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From the steamy desert blues of the Sahel to mesmerizing Scottish bagpipes
Our free summer festival, Feeërieën, returns to the enchanting Warande Park from August 28th to September 1st. Treat your ears to the best in contemporary dub, neoclassical, electronica, desert blues, Scottish smallpipe music, South African gqom, hip-hop, and amapiano!
Etran de l'Aïr (Sahel Sounds) - We can be grateful to Christopher Kirkley for all the wonderful sounds he’s brought to us through his label, Sahel Sounds. With his focus on artists from the West African Sahel, he acquainted the Western world with bands like Mdou Moctar, Les Filles De Illighadad, and now also Etran de L’Aïr, named after the mountains of the same name in northern Niger. Their debut, No. 1, topped The New Yorker’s Best of 2020 chart, a list that also included Bob Dylan, Fiona Apple, and Dua Lipa.
Their follow-up, Agadez – named after one of the largest cities in northern Niger – took another step forward and was adored by the press and public alike. Higher Plain Music wrote: “This merger of psyche-rock, traditional African percussion, and pan-African rock influences is fantastic.” Basically: deliciously pulsating desert blues.
It had to happen sometime: bagpipes are set to debut at Feeërieën! And in a leading role, too. Scottish musician Brìghde Chaimbeul (pronounced: Breetch-er Hime-bowl) was already captivating at a young age. Her 2019 debut, The Reeling, went straight into The Quietus year-end charts. Caroline Polachek also fell for her sound: “I have a soft spot for bagpipes: when I hear them, I have to cry. I played The Reeling to death – so that’s lots and lots of tears.” The appreciation eventually led to a collaboration on Polachek’s track Blood and Butter.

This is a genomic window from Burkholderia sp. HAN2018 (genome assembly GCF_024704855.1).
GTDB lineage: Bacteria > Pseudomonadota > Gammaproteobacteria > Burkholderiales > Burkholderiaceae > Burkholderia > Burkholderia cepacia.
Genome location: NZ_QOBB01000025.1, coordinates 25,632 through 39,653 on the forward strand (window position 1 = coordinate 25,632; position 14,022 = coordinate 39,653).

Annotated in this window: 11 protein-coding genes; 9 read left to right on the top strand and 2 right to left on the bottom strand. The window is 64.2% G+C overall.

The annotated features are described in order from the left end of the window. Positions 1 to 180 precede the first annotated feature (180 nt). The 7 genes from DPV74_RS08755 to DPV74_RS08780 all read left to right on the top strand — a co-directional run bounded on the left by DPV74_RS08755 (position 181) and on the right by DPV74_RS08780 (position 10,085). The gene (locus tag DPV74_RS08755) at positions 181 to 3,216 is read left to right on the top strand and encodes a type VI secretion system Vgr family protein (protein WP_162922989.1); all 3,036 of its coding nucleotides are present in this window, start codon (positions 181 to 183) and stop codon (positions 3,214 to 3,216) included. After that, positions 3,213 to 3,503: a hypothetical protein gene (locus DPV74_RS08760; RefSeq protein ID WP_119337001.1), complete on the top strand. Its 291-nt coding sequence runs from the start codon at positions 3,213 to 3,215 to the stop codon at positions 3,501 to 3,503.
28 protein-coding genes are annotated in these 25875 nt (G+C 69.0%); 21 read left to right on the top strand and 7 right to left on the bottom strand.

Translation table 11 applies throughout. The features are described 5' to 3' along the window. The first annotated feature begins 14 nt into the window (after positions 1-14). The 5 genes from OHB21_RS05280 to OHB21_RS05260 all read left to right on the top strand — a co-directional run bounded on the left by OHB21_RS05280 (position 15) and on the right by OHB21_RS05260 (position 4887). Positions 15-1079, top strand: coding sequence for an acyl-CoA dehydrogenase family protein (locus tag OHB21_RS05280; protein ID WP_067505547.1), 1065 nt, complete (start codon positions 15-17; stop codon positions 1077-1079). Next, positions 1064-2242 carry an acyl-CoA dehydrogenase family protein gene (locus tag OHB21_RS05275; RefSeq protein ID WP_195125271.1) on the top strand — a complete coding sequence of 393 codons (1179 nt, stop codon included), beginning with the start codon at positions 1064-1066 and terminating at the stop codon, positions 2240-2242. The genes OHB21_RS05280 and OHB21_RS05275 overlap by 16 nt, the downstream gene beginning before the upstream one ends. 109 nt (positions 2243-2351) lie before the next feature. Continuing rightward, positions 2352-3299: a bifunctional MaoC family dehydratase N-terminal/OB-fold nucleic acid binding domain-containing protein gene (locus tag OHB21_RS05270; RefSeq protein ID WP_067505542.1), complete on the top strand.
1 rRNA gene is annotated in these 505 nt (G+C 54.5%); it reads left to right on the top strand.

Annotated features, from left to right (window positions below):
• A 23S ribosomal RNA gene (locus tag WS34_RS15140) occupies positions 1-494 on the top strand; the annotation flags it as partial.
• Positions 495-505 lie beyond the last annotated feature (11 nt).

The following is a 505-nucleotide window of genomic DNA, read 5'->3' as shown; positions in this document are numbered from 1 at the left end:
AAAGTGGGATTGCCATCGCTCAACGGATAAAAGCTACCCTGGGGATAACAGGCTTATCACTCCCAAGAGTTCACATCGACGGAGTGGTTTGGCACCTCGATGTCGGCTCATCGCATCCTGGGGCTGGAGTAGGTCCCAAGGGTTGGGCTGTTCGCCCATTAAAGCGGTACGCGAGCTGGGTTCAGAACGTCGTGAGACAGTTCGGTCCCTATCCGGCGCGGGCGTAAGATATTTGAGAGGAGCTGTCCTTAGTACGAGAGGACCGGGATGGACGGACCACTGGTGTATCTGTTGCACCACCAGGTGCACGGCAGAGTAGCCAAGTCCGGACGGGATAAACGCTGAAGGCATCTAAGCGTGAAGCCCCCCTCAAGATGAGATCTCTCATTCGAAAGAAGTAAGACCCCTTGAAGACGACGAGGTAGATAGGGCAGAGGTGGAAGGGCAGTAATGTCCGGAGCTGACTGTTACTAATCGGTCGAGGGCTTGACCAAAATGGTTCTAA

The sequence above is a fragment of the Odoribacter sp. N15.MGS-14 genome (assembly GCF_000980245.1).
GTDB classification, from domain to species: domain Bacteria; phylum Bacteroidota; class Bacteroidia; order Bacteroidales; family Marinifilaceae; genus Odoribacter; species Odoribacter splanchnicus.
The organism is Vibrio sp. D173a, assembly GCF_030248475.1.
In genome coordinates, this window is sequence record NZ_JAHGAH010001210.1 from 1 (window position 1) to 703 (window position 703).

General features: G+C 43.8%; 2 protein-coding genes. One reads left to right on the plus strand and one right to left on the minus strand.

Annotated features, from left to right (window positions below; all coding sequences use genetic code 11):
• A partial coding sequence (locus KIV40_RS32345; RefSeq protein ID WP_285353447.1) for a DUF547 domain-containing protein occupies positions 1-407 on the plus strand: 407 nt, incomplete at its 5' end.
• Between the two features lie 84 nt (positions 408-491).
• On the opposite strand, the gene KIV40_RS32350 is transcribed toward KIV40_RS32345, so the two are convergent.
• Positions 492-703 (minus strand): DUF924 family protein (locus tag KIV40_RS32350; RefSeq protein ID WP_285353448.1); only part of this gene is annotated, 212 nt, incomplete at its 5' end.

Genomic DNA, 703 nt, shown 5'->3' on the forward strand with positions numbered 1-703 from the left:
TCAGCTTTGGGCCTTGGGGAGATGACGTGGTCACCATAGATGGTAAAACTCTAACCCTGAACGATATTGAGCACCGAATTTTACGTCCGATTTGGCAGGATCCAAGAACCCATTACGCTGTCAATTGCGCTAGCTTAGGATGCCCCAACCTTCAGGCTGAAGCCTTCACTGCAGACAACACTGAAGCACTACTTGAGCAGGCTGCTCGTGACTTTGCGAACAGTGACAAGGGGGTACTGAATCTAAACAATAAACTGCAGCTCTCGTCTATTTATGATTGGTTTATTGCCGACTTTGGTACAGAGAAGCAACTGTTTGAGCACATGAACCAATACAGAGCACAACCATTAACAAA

The latest Brìghde Chaimbeul album, Carry Them With Us, is the result of her collaboration with Colin Stetson – “one of our greatest living saxophone players,” according to Bon Iver. Her inspiration, she says, is “rooted in dark Highlands folklore, including seductive men who transform into creatures that drown women and humans desperate to communicate with birds.’ What makes her so unique? “She has developed an innovative style on the Scottish smallpipes that emphasises rich textural drones and a trance-like constancy of sound.”
SOUNDTRACK BY: MONSTERA OCCULTA
She calls herself selectress + SWANA music lover (google it!) + Black metal enthusiast (so are we!) + vinyl junkie (so are we!). Check her soundcloud mixtapes and become an instant fan of Farrah.